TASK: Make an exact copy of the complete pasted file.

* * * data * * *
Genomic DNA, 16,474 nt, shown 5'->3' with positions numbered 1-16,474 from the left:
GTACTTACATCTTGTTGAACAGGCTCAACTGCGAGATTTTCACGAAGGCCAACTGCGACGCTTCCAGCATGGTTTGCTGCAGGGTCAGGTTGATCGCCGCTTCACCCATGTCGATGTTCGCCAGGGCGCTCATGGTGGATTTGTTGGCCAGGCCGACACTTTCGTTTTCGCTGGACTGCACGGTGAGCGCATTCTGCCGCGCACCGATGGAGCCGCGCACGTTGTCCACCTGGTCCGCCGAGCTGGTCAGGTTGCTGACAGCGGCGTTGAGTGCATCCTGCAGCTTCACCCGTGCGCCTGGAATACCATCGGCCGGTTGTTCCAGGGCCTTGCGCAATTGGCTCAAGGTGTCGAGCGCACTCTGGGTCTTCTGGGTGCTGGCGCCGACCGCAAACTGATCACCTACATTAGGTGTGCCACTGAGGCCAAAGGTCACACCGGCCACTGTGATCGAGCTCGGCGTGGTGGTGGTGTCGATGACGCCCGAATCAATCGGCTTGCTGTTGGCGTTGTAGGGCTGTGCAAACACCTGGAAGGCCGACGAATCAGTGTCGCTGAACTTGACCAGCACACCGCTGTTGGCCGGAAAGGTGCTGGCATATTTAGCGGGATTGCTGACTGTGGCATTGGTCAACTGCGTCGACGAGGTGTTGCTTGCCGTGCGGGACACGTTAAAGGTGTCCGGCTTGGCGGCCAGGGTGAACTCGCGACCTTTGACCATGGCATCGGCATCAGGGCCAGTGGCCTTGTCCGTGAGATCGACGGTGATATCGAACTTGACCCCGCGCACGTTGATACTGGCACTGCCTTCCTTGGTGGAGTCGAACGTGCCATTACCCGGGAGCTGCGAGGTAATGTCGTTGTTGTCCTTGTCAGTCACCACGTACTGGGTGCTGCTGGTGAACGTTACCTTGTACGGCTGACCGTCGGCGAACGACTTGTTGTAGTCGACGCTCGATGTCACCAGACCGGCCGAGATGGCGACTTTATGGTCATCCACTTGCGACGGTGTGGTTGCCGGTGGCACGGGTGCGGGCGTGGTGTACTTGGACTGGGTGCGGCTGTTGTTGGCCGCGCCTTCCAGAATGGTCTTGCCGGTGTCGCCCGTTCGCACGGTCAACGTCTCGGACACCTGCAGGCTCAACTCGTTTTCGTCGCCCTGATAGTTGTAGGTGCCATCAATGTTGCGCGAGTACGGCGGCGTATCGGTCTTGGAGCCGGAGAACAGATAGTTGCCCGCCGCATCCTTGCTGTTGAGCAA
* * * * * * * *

Genomic DNA, 16,474 nt, shown 5'->3' with positions numbered 1-16,474 from the left:
GTACTTACATCTTGTTGAACAGGCTCAACTGCGAGATTTTCACGAAGGCCAACTGCGACGCTTCCAGCATGGTTTGCTGCAGGGTCAGGTTGATCGCCGCTTCACCCATGTCGATGTTCGCCAGGGCGCTCATGGTGGATTTGTTGGCCAGGCCGACACTTTCGTTTTCGCTGGACTGCACGGTGAGCGCATTCTGCCGCGCACCGATGGAGCCGCGCACGTTGTCCACCTGGTCCGCCGAGCTGGTCAGGTTGCTGACAGCGGCGTTGAGTGCATCCTGCAGCTTCACCCGTGCGCCTGGAATACCATCGGCCGGTTGTTCCAGGGCCTTGCGCAATTGGCTCAAGGTGTCGAGCGCACTCTGGGTCTTCTGGGTGCTGGCGCCGACCGCAAACTGATCACCTACATTAGGTGTGCCACTGAGGCCAAAGGTCACACCGGCCACTGTGATCGAGCTCGGCGTGGTGGTGGTGTCGATGACGCCCGAATCAATCGGCTTGCTGTTGGCGTTGTAGGGCTGTGCAAACACCTGGAAGGCCGACGAATCAGTGTCGCTGAACTTGACCAGCACACCGCTGTTGGCCGGAAAGGTGCTGGCATATTTAGCGGGATTGCTGACTGTGGCATTGGTCAACTGCGTCGACGAGGTGTTGCTTGCCGTGCGGGACACGTTAAAGGTGTCCGGCTTGGCGGCCAGGGTGAACTCGCGACCTTTGACCATGGCATCGGCATCAGGGCCAGTGGCCTTGTCCGTGAGATCGACGGTGATATCGAACTTGACCCCGCGCACGTTGATACTGGCACTGCCTTCCTTGGTGGAGTCGAACGTGCCATTACCCGGGAGCTGCGAGGTAATGTCGTTGTTGTCCTTGTCAGTCACCACGTACTGGGTGCTGCTGGTGAACGTTACCTTGTACGGCTGACCGTCGGCGAACGACTTGTTGTAGTCGACGCTCGATGTCACCAGACCGGCCGAGATGGCGACTTTATGGTCATCCACTTGCGACGGTGTGGTTGCCGGTGGCACGGGTGCGGGCGTGGTGTACTTGGACTGGGTGCGGCTGTTGTTGGCCGCGCCTTCCAGAATGGTCTTGCCGGTGTCGCCCGTTCGCACGGTCAACGTCTCGGACACCTGCAGGCTCAACTCGTTTTCGTCGCCCTGATAGTTGTAGGTGCCATCAATGTTGCGCGAGTACGGCGGCGTATCGGTCTTGGAGCCGGAGAACAGATAGTTGCCCGCCGCATCCTTGCTGTTGAGCAA